• Transcultural—beyond any specific culture. Outside of worship, that would include basic human needs for food, water, shelter, community, sleep, and hope, that different locales sometimes allow for differently. Notice how worship addresses those needs in a microcosmic manner? I'm uncertain about "sleep", though liturgy does include pauses and breaks.
• Contextual—locally sourced in nature and culture. Depends on agricultural products, building materials, particular employment and education opps. Musical and artistic expressions are human universals, but like food and manner of dress, do those ever vary! Some music uses different scales and harmonies than any conventional Western music. There are local, indigenous musical instruments, too; visual artists enjoy exploiting natural materials found mostly where they live.
• Counter-Cultural—challenging gospel values. An easy one would be excessive consumerism, pretentious bling that often isn't even attractive, both challenged by reusing, recycling, repurposing, buying locally, growing your own, living and dressing modestly. Elite clubs that exclude certain types of people? Does anyone need a 120,000 square foot dwelling?
• Cross-Cultural—sharing between different local cultures. Is cultural (mis)-appropriation still a major concern? Maybe this community over here loves the music and the sartorial style of those newcomers to this area. Let's get together with a potluck and some singing! By definition Christianity is incarnational; Jesus of Nazareth lived on earth in a body like ours, and in a manner consonant with local geography and culture. In the course of his public ministry Jesus partied and identified with outcasts, foreigners, marginalized, and others not part of conventional polite society, people very different from his family of origin. I tend to be a foodie, but I fondly remember Tongan cuisine; I also remember how they appreciated my enthusiasm at their parties and picnics. Cultural appropriation? Isn't that what the missionary or teacher or pastor of an ethnic group not their own does? Sample the food. Wear a garment made of fabric woven locally and sewn by one of the folk you serve. Those are incarnational behaviors! In their famous song "In Christ Alone," The Newsboys sing, "In Christ alone, who took on flesh." That would be our skin and sinews and bones; it would be our cultural practices and propensities, our ordinary schedules. Because Jesus gave up some of his druthers in the same way we (hopefully) abandon some of our own preferences for the comfort, the good, and the better life of the other, The Newsboys remind us, "Here in the death of Christ I live." May our neighbors find new and restored life, as they live in our own daily "little deaths!"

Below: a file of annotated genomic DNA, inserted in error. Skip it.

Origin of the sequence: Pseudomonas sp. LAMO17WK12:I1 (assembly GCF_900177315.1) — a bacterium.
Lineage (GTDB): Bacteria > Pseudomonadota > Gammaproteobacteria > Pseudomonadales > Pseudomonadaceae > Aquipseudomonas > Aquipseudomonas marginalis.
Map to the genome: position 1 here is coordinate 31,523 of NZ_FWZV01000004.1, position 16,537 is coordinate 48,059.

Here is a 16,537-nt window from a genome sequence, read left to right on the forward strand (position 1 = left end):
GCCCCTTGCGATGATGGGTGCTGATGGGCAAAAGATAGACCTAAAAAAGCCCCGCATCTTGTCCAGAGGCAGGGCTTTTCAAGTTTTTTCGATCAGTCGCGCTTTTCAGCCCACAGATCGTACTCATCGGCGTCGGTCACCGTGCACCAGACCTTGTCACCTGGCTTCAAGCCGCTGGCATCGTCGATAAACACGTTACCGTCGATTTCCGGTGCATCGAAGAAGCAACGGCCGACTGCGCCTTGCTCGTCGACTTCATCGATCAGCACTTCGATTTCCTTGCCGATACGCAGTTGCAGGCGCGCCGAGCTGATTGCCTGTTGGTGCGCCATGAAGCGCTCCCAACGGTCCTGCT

Especially when you consider both phenotype and genotype, people are people! On this blog I've mentioned a high school girl in my City of History youth group whose genotype was African-American, but whose speech, style, and expectations – elements of her phenotype – were very middle-class Caucasian. There were other kids in that group with mostly European genetic heritage whose clothing, language, and overall self-presentation was characteristically (local) African-American. There were a few Caribbean Islanders —I don't know why I haven't seriously considered more formal involvement with a Spanish-speaking congregation. My first week ever in California many moons ago, the first ever thing I did was find a Spanish class. I did ok with the Latino/a component of the North Park Church; as long as I don't think too hard, I can communicate well enough en español. Then there were the Tongan United Methodists with their "gift of music and gift of food." Gift of hospitality, too, for sure. Interim pastor at the PCUSA in Previous City and I talked a few times about my experiences with the Tongans, his with the Koreans.
It looks as if I've found an affordable, long-term place and hope to move in a week or ten days. What will I be asking God, the people around me, and my own heart? I'll keep pondering aspects of God's always call to all of us to bloom where we are, to seek the welfare and well-being of this place under our feet. Not necessarily hankering after foreign lands and exotic places, but at times our fascination with those is a sign of God's future for us. What have I been asking God and the people around me? What does my heart yearn for? Do I dare say more?